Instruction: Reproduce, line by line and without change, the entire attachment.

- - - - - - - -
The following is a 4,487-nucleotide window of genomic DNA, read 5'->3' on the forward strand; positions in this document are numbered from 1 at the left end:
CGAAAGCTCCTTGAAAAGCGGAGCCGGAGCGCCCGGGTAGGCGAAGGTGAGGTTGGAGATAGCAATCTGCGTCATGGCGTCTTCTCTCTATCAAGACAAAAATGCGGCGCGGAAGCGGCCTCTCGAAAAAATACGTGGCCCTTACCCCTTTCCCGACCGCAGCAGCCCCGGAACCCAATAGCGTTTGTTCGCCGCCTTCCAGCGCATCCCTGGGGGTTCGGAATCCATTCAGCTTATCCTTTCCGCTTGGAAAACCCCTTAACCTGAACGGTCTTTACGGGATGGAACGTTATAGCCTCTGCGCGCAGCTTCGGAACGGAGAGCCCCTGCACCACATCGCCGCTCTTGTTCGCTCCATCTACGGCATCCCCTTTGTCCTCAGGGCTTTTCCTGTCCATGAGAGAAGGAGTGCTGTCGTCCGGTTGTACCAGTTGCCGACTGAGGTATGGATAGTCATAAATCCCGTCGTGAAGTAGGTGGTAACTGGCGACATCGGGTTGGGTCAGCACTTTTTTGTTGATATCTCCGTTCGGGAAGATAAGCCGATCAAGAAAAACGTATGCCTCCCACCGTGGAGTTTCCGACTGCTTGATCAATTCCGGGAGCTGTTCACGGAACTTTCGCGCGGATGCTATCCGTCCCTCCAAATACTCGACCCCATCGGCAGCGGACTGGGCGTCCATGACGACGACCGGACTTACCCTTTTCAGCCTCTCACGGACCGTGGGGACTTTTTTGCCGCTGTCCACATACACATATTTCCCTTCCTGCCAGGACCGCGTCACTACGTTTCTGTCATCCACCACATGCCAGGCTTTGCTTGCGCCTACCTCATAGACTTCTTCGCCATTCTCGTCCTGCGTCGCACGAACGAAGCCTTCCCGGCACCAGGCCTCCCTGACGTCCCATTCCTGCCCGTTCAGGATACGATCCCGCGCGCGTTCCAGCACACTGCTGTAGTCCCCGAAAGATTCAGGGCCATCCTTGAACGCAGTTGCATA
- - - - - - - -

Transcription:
The following is a 4,487-nucleotide window of genomic DNA, read 5'->3' on the forward strand; positions in this document are numbered from 1 at the left end:
CGAAAGCTCCTTGAAAAGCGGAGCCGGAGCGCCCGGGTAGGCGAAGGTGAGGTTGGAGATAGCAATCTGCGTCATGGCGTCTTCTCTCTATCAAGACAAAAATGCGGCGCGGAAGCGGCCTCTCGAAAAAATACGTGGCCCTTACCCCTTTCCCGACCGCAGCAGCCCCGGAACCCAATAGCGTTTGTTCGCCGCCTTCCAGCGCATCCCTGGGGGTTCGGAATCCATTCAGCTTATCCTTTCCGCTTGGAAAACCCCTTAACCTGAACGGTCTTTACGGGATGGAACGTTATAGCCTCTGCGCGCAGCTTCGGAACGGAGAGCCCCTGCACCACATCGCCGCTCTTGTTCGCTCCATCTACGGCATCCCCTTTGTCCTCAGGGCTTTTCCTGTCCATGAGAGAAGGAGTGCTGTCGTCCGGTTGTACCAGTTGCCGACTGAGGTATGGATAGTCATAAATCCCGTCGTGAAGTAGGTGGTAACTGGCGACATCGGGTTGGGTCAGCACTTTTTTGTTGATATCTCCGTTCGGGAAGATAAGCCGATCAAGAAAAACGTATGCCTCCCACCGTGGAGTTTCCGACTGCTTGATCAATTCCGGGAGCTGTTCACGGAACTTTCGCGCGGATGCTATCCGTCCCTCCAAATACTCGACCCCATCGGCAGCGGACTGGGCGTCCATGACGACGACCGGACTTACCCTTTTCAGCCTCTCACGGACCGTGGGGACTTTTTTGCCGCTGTCCACATACACATATTTCCCTTCCTGCCAGGACCGCGTCACTACGTTTCTGTCATCCACCACATGCCAGGCTTTGCTTGCGCCTACCTCATAGACTTCTTCGCCATTCTCGTCCTGCGTCGCACGAACGAAGCCTTCCCGGCACCAGGCCTCCCTGACGTCCCATTCCTGCCCGTTCAGGATACGATCCCGCGCGCGTTCCAGCACACTGCTGTAGTCCCCGAAAGATTCAGGGCCATCCTTGAACGCAGTTGCATA